Weather Crisis in Texas

May be an image of nature

Texas is a disaster right now. We’ve had Polar Vortec frigid temperatures for days on end, causing crazy high demands for heat. Of course. Except Texas isn’t prepared for this. Not.At.All. We’re used to super hot temps in the summer and rolling brownouts when we try to keep cool. But winter? No one could have expected this, even as meteorologists told us it was coming. We didn’t know the Texas power grid couldn’t handle the load as power plants froze up – and then water plants froze because they had no power, leaving millions of people without heat and/or water as the temps hovered in the teens.

There is no excuse for this, and even less for the way our governor and state leaders are blaming it on the Green New Deal with windmills going offline. Uh, hello? Yes, they went down – but they only account for a small portion of our state power. It’s a factor of greed with unregulated utilities choosing to opt for profits over weatherizing their power sources. And our ex-governor Rick Perry says Texans would suffer for days rather than submit to federal authority. Hey Rick, do you have power at your house?

I lived in New England for thirty years and I know how to prepare for a winter storm. Most Texans don’t have a clue. You fill the car with gas, pick up prescriptions, and stock up on bottled water and shelf-ready foods such as peanut butter with a grocery store run two days before the storm is due. You get out the snow shovels and ice melt, do laundry, and run the dishwasher so that everything that can be clean IS clean – in case you lose power. You fill bathtubs with water, watch the Weather Channel for the forecast, and get off the road as soon as you can. It’s time to hunker down – and to stay there until officials tell you it’s safe to be on the roads. I always brought work home, too, in case I wasn’t able to get out for a few days.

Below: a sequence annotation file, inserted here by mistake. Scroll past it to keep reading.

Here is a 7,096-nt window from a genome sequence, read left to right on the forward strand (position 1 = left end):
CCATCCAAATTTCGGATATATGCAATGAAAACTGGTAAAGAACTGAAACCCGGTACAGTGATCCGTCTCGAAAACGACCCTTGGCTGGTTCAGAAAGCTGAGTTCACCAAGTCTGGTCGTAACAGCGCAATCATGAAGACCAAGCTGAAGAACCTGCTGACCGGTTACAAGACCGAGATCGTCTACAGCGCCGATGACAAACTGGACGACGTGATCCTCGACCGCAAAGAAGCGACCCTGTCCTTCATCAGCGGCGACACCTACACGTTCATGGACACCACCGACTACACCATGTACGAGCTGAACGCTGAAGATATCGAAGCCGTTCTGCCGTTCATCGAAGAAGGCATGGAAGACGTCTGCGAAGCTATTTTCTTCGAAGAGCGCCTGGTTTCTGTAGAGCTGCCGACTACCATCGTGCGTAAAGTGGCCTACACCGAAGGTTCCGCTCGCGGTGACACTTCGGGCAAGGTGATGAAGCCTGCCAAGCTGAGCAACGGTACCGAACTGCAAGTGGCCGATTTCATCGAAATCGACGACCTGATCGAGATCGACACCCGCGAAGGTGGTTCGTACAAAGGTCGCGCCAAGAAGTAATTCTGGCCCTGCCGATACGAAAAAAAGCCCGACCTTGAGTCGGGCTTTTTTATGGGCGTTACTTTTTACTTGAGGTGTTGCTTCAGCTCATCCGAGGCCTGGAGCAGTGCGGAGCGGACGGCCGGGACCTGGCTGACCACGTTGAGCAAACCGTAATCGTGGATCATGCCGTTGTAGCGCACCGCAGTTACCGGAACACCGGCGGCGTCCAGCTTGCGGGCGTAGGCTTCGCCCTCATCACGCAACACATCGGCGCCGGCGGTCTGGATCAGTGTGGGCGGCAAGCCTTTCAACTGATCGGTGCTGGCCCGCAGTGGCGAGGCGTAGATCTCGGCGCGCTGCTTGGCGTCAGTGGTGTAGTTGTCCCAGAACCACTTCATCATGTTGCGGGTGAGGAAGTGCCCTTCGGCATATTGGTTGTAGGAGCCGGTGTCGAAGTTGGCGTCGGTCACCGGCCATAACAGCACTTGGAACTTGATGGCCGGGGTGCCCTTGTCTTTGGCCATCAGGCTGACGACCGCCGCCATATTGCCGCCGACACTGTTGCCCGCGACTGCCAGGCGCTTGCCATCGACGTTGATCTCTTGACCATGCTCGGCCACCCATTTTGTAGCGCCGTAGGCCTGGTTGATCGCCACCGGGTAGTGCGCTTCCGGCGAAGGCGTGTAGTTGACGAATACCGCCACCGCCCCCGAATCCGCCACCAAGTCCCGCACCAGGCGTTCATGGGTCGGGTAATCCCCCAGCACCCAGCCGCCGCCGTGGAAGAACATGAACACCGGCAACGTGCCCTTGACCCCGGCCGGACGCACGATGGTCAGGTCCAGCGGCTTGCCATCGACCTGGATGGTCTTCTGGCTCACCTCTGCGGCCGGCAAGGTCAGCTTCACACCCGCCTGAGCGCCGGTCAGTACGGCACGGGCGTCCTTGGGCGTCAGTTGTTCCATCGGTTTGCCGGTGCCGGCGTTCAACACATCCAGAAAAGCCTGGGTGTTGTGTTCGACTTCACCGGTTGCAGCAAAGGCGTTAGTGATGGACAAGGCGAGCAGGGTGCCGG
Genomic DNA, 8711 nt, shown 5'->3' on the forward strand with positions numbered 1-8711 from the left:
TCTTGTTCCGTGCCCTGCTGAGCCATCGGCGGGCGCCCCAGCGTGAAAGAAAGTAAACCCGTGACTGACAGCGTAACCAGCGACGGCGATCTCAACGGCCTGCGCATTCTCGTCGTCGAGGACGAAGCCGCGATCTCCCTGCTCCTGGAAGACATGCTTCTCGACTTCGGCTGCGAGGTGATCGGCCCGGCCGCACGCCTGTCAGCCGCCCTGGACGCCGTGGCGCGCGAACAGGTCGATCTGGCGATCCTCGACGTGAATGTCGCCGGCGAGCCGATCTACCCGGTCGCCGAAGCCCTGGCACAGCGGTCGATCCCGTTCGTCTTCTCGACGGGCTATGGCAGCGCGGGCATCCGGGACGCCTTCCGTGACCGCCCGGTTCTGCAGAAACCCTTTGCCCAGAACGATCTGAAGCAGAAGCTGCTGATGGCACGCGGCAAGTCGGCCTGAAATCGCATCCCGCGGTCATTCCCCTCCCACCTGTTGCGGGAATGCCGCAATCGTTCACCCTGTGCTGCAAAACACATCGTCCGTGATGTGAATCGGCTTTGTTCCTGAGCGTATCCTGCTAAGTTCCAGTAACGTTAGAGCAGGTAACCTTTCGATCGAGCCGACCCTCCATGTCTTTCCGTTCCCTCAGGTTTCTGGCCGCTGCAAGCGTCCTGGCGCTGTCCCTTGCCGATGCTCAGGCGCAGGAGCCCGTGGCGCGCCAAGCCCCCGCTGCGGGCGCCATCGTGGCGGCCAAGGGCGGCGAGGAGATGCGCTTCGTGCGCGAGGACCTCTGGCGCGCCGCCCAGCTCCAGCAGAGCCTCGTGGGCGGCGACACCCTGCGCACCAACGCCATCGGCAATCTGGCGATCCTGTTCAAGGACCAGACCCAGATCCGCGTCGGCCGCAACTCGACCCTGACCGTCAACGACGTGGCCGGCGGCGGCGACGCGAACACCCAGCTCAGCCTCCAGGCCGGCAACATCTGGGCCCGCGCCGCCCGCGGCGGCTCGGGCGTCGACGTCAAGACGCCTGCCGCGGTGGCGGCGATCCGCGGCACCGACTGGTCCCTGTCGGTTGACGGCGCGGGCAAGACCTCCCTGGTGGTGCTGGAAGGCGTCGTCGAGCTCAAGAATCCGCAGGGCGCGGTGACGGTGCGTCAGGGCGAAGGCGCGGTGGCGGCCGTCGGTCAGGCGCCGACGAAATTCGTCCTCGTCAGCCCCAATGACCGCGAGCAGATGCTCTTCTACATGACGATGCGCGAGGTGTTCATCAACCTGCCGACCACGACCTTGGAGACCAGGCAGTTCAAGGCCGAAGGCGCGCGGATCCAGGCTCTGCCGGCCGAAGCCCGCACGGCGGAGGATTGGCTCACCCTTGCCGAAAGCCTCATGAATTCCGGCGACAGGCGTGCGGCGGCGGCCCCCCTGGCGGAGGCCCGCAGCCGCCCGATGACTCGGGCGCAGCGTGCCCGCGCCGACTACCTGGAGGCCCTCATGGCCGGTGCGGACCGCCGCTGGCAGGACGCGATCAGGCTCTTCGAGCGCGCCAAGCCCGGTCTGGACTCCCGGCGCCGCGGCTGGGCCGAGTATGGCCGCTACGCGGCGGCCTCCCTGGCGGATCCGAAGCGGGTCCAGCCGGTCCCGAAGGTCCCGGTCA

Maine did the best job of weather cleanup. They get lots of snow and know what to do with it, have plenty of trucks to plow and treat roads, and residents parked in lots off-street so plows could do their work. People are realistic about whether or not to drive. And people know how to prepare for a winter storm – they get lots of them, so they need to be practical so no one freaks out and wipes out the bread and milk sections of the store. Businesses mostly recognized that employees needed to travel safely and made closing/opening decisions accordingly.

Boston didn’t do as good a job as Maine. The roads were a lot worse, people didn’t pay attention to “no parking” rules, and public transporation on the T was often a mess. Universities (and there were many in Boston) almost never closed for weather because hey, the students lived on campus and who cared if the staff had problems getting in? But we had snow shovels and boots and knew how to plan, though the milk and bread sections did get empty.